Joint Mortgages Explained

13/10/2019

A joint mortgage is a home loan that you will share with other people in every respect, including equity, repayments, liabilities and obligations. What this means is that you and the people you share this mortgage with, will all be responsible for keeping up with the joint loan’s repayments. You and the people with which you share the mortgage can all decide how to divide up the property’s equity.

Getting a mortgage is one of the biggest financial moves of a person’s life and so it is important to be aware of and understand all of the different types of mortgages available to you; how they work and which would best suit your needs and financial position. A joint mortgage is no exception to this rule, with many homeowners benefitting greatly from this type of secured home loan.

How Much Can You Borrow with a Joint Mortgage?

With joint mortgages, homeowners often find that they can borrow more compared to a standard mortgage because you are combining your income and salary with that of one or more additional applicants. Many joint mortgage holders have found that by sharing the home loan, they are able to extend their price range and go for more expensive properties, which in the long run also means it is possible to improve the value of the property further to increase the value by substantially more.

Lenders will take all applicants’ income into great consideration when evaluating a mortgage application, as this is a major mortgage affordability factor and one of the key signs as to whether or not they will be able to keep up with repayments. This is taken into consideration alongside your credit score, and other additional factors that reflect your financial situation and the way in which you manage your money.

How Much of the House Do You Own?

You and the people you are sharing the mortgage with can decide how the equity is divided up. As it is common for couples to take out a joint mortgage, the ownership is typically split in half, so each borrower owns 50% of the mortgage and the property’s equity. This means that both borrowers are therefore responsible for 50% of the mortgage, and are each required to make half of the home loan repayments each month.

Each borrower is responsible for their own individual percentage of the mortgage. However, if one borrower fails to keep up with repayments, other borrowers attached to the mortgage may be pursued for the missed repayments, acting as a sort of mortgage guarantor.

It is therefore vital to ensure that you only apply for a joint mortgage with those who are financially responsible, stable, and thereby able to keep up with the loan repayments. As with any mortgage, failure to keep up with your repayments and obligations may not just risk all mortgage holders’ credit scores, but can also lead to property repossession proceedings being undertaken by the lender.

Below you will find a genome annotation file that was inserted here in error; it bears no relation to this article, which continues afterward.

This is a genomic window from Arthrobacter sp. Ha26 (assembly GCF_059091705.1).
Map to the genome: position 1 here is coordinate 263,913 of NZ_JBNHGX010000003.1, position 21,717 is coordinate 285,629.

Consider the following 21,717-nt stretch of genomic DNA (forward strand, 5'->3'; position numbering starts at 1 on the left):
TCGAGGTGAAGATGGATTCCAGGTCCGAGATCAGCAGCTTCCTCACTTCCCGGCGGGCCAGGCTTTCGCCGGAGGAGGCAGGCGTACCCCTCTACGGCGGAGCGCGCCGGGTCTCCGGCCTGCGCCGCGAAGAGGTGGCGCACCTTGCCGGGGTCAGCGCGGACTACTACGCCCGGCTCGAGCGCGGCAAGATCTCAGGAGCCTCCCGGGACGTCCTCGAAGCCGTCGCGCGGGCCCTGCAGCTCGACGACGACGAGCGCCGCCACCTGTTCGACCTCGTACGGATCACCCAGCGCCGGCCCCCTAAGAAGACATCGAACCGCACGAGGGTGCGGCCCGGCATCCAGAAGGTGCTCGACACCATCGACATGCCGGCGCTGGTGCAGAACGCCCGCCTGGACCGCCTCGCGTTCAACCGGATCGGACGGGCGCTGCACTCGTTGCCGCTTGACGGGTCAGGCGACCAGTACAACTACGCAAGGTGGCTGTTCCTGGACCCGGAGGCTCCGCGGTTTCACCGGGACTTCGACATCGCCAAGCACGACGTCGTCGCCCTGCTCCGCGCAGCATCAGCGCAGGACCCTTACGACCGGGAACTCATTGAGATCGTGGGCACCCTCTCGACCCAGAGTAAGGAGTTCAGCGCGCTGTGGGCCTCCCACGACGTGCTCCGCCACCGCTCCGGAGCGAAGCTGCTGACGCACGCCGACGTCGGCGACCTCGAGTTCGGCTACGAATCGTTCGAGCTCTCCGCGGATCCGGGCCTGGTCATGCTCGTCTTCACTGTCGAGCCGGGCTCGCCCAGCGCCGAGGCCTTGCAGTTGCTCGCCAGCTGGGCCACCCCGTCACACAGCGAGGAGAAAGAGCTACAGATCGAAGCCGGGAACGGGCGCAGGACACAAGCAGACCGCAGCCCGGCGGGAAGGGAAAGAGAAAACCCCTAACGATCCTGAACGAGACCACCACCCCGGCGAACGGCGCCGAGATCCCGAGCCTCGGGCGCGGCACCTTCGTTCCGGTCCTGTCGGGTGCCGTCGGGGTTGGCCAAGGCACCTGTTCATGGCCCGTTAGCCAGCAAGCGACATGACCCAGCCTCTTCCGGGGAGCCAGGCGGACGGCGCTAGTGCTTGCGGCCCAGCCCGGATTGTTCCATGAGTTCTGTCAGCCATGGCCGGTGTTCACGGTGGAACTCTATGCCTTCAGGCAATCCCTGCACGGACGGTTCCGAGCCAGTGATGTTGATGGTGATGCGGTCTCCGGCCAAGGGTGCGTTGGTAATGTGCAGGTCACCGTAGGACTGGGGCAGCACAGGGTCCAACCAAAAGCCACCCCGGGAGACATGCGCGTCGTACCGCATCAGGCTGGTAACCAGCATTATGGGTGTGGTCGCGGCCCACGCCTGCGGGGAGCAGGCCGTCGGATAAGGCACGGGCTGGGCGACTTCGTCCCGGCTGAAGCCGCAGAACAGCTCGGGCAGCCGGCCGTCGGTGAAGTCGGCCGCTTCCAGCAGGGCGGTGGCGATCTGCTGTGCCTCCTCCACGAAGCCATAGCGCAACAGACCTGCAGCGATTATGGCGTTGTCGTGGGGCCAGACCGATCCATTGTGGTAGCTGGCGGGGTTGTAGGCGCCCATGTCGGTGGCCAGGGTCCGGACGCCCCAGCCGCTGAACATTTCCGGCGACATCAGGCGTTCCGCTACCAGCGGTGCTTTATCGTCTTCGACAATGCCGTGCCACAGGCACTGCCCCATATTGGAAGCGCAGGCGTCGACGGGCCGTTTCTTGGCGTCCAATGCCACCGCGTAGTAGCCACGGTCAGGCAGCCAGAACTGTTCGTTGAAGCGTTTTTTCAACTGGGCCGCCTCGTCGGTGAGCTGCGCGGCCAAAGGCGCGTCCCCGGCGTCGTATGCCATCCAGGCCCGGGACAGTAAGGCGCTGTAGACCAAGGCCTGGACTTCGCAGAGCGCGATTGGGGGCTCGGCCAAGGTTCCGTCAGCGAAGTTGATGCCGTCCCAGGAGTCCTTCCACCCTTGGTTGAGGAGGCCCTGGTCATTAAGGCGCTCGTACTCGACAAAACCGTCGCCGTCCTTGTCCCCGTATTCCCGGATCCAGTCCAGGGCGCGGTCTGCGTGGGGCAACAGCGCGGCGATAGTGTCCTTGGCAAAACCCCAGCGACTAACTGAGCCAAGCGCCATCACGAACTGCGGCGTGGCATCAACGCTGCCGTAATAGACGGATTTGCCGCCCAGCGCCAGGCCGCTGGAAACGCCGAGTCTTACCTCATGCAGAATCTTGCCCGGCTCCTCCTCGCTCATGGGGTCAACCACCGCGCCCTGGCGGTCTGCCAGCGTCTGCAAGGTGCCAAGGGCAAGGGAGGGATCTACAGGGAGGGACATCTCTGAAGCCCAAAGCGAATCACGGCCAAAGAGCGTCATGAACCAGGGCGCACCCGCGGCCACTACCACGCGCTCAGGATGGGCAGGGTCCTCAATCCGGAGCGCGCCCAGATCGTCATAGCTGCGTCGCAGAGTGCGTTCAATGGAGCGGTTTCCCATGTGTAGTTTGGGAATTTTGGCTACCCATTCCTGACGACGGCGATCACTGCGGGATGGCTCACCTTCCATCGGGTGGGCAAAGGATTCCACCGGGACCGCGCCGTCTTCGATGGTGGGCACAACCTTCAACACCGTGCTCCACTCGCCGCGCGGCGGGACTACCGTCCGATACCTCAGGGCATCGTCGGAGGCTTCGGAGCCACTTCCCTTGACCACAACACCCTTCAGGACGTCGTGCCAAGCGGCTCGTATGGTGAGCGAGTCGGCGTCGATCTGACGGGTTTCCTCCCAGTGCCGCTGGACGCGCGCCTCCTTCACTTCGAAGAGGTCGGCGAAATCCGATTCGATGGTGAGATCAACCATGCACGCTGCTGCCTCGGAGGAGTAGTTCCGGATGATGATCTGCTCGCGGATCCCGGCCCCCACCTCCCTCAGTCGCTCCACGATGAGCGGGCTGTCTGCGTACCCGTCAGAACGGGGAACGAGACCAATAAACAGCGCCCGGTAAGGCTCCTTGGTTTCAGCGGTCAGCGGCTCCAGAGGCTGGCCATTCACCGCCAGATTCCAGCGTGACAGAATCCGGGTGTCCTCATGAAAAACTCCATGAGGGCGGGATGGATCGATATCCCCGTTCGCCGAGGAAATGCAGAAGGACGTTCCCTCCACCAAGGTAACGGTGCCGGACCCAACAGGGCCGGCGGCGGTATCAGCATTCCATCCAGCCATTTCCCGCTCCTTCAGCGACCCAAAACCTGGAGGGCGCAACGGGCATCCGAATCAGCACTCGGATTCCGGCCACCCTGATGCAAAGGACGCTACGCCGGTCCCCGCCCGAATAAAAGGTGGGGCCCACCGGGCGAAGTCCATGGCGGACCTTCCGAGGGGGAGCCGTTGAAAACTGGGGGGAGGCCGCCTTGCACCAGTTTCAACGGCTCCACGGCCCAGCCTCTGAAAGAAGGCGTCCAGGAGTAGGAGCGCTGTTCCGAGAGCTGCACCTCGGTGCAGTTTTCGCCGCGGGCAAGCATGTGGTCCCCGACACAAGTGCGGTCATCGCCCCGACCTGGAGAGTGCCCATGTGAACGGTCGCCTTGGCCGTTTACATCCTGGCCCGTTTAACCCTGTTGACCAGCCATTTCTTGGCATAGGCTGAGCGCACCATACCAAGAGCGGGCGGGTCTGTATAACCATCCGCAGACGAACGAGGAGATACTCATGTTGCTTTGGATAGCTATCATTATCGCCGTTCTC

Who is Eligible for Joint Mortgages?

Typical applicants for joint mortgages are ‘couples,’ which extends to those who are married and in civil partnerships, as well as unmarried, long-term couples.

Whilst couples may be the typical candidates, they are not the only ones who will apply for a joint mortgage. Joint mortgages can be taken out by two, three, and sometimes four people. However, not every mortgage provider will offer this service, and you will have to double check with lenders before trying to apply.

Other examples of joint mortgage applicants include:

Family Members – Whether intending to live with you or simply wanting to help you to get on the property ladder, you can apply for a joint mortgage with a family member.

Friends – You can also apply for a joint mortgage with a friend, whether they are intending to live with you, help you to get on the property ladder, or simply making an investment in the property. 

Business Partners – You can also get a joint mortgage with a business partner wanting to invest in the property.

It is worth noting that joint mortgages are not just for first time buyers and can also be utilised by homeowners looking to remortgage. There are many different scenarios that can warrant a joint mortgage, with many different situations that can reap the benefits from this type of home loan.

How Do I Apply for a Joint Mortgage?

You can find the best deals on joint mortgages by going to specialist mortgage brokers as well as looking on any of the available mortgage comparison sites. It is best to know all the details of your situation, and know the exact type of joint home loan you’re looking for before searching on these sites prior to actually applying.

Upon finding the best mortgage deal for you, all that is left to do is go through the mortgage application process. This process will typically require various different documents from the applicants. To make the application as quick and simple as possible, it’s best to find out what documentation the mortgage providers will require and to organise these ahead of applying.

By understanding how a joint mortgage works, homeowners can make more informed decisions on the type of home loan they apply for, and what to expect from this type of mortgage loan.

As a mortgage is secured against your home, your home could be repossessed if you do not keep up the mortgage repayments. Think carefully before securing other debts against your home.

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